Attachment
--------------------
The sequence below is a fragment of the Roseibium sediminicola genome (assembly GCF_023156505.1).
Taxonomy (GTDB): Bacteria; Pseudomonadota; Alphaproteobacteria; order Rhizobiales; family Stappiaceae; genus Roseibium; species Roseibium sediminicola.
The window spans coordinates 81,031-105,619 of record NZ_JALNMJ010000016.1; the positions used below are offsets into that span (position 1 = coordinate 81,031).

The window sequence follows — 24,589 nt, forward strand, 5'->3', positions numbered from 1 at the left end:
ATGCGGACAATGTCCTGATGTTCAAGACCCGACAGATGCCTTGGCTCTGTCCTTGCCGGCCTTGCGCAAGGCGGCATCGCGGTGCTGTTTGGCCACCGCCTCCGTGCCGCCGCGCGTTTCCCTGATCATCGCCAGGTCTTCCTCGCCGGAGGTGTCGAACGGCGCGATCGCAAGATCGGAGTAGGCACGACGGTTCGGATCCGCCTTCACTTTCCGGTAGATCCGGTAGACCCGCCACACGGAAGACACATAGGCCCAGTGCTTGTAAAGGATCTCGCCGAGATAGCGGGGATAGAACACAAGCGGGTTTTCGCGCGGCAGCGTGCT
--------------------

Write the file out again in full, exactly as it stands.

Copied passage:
The sequence below is a fragment of the Roseibium sediminicola genome (assembly GCF_023156505.1).
Taxonomy (GTDB): Bacteria; Pseudomonadota; Alphaproteobacteria; order Rhizobiales; family Stappiaceae; genus Roseibium; species Roseibium sediminicola.
The window spans coordinates 81,031-105,619 of record NZ_JALNMJ010000016.1; the positions used below are offsets into that span (position 1 = coordinate 81,031).

The window sequence follows — 24,589 nt, forward strand, 5'->3', positions numbered from 1 at the left end:
ATGCGGACAATGTCCTGATGTTCAAGACCCGACAGATGCCTTGGCTCTGTCCTTGCCGGCCTTGCGCAAGGCGGCATCGCGGTGCTGTTTGGCCACCGCCTCCGTGCCGCCGCGCGTTTCCCTGATCATCGCCAGGTCTTCCTCGCCGGAGGTGTCGAACGGCGCGATCGCAAGATCGGAGTAGGCACGACGGTTCGGATCCGCCTTCACTTTCCGGTAGATCCGGTAGACCCGCCACACGGAAGACACATAGGCCCAGTGCTTGTAAAGGATCTCGCCGAGATAGCGGGGATAGAACACAAGCGGGTTTTCGCGCGGCAGCGTGCT